Q: Do you have any regrets about the way you handled the countersuit of Bucs season ticket holders, or the property tax issue?

    Joel: "Every day is a learning experience. We've been at this now for five years, so it's not just yesterday. But it's a short period of time and you hit new situations where, after they're done, you look back and say, "Gee, maybe we didn't handle that properly.' You learn from them, and the question is, how do you react going forward? It's really the tell-all about people, I think. There's no question the situation could've been handled differently."

    Bryan: "But in a lot of cases, we're not going to accept being the easy punching bag. We're going to defend ourselves. In that case, we were countersuing somebody.

    They sued us first. And, of course, it gets twisted as to who started what. We will not stand down when people are going to attack us. Sometimes we've said, keep quiet and let it die down. But in some cases, you have to stand up for yourself."

    Q: What is the state of the Bucs?

    Joel: "We're at the point where we wanted to get to, where the franchise is looked at around the NFL and the country as one of the most, if not the most, respected franchises in the NFL. Selling out, having a waiting list, joining the few elite teams that have a waiting list, that's another place we wanted to get to. We've built a franchise we think everybody in the community can be proud of."

    Q: Why have there been these persistent reports that the Glazers want to sell the Bucs?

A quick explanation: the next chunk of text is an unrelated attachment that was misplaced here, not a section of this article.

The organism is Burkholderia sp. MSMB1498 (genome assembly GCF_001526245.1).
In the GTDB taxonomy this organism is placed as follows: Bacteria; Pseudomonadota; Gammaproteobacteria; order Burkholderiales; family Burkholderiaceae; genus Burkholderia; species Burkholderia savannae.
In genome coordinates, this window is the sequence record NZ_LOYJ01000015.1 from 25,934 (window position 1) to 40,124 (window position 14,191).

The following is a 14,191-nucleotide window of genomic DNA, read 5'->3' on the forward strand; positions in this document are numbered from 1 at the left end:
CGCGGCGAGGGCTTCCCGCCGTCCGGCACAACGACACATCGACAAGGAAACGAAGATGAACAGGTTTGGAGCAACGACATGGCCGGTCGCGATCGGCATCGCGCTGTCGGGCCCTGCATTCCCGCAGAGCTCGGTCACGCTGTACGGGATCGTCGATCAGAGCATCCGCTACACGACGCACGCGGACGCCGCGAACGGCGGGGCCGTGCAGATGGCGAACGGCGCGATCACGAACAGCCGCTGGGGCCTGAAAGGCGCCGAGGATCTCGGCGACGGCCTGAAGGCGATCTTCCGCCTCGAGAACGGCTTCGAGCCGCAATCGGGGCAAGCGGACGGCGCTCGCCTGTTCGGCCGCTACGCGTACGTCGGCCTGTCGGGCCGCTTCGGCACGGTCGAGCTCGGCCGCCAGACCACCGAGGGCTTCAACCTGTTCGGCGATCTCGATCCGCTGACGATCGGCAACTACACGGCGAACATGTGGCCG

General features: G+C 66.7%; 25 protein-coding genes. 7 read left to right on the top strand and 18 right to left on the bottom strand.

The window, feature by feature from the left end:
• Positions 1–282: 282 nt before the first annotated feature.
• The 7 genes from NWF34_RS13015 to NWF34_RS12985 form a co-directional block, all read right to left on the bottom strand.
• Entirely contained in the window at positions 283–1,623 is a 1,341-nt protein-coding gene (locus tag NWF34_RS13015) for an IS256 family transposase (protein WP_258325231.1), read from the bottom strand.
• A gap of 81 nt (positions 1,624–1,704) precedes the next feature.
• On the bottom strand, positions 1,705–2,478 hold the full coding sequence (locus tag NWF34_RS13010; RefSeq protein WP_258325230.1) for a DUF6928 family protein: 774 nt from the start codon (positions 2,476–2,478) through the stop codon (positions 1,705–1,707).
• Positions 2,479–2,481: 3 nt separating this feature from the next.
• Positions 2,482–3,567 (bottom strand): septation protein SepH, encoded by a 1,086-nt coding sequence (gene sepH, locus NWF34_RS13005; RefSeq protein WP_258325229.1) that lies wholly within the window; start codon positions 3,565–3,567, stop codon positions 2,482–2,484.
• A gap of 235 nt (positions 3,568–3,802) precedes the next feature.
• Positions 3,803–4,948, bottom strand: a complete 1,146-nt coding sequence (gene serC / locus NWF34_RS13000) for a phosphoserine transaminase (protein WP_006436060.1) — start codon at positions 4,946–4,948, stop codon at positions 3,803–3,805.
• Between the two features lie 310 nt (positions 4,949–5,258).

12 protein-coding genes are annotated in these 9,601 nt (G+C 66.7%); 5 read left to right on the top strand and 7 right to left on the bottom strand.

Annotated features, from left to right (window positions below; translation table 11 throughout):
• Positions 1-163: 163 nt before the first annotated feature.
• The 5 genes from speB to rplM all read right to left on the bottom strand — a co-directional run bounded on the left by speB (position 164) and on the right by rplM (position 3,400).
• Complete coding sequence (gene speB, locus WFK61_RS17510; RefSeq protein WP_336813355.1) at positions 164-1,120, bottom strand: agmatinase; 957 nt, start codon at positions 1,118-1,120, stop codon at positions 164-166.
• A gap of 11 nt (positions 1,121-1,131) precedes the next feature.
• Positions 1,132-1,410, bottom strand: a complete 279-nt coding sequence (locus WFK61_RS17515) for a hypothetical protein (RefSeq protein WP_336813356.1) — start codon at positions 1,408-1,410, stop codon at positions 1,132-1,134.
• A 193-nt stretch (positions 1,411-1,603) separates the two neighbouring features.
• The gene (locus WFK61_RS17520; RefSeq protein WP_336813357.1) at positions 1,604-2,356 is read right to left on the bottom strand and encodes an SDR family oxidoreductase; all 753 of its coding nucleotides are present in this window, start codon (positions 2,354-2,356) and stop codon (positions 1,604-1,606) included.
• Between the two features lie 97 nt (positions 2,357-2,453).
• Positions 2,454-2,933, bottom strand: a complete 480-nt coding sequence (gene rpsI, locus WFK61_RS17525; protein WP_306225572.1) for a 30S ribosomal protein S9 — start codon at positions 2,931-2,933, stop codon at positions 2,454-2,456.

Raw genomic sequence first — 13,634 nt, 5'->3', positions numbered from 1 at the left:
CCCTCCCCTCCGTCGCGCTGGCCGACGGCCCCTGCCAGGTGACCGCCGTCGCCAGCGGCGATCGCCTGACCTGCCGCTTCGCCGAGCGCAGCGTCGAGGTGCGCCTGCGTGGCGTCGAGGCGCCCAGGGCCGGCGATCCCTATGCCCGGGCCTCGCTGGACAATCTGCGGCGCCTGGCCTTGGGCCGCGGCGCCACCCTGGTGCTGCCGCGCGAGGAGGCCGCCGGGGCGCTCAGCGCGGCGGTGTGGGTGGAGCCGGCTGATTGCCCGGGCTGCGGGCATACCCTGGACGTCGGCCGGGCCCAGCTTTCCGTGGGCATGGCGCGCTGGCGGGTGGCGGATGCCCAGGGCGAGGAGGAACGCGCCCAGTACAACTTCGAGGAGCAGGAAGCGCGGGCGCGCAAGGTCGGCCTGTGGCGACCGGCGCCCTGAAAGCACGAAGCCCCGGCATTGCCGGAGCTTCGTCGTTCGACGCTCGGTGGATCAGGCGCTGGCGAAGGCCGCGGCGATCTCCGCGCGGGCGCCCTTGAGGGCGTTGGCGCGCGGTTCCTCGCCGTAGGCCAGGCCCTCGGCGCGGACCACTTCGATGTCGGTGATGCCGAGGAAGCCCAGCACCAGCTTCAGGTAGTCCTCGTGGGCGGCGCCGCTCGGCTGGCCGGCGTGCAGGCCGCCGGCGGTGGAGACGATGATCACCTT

Joel: "It makes for good articles. To be honest with you, that crap p----- me off. It's ridiculous. People want to get their name in the paper and to me, my reaction is enough is enough. We've been here six years, we've built this thing, people have seen everything we've gone through. And there's a lot of families who have been in the National Football League for a long time and we intend to be one of those families."

    Q: What do you make of a New York Times story that Malcolm Glazer was interested in purchasing the Jets?

    Joel: "That's something that was completely blown out of proportion. The way those things work in the NFL, any sale has to go through the finance committee. My father is on the finance committee. So when someone makes a comment, these things have a way of snowballing and being misreported."

    Q: How much do you involve yourself in the football discussions?

    Bryan: "We've like to be involved, closely involved, in everything that's going on. Key decisions and things, but also give people free rein to make decisions within the parameters that we developed. But we're very lucky. We started with Rich McKay, a general manager we work very closely with, and a coach that works closely with his general manager and all of us working together."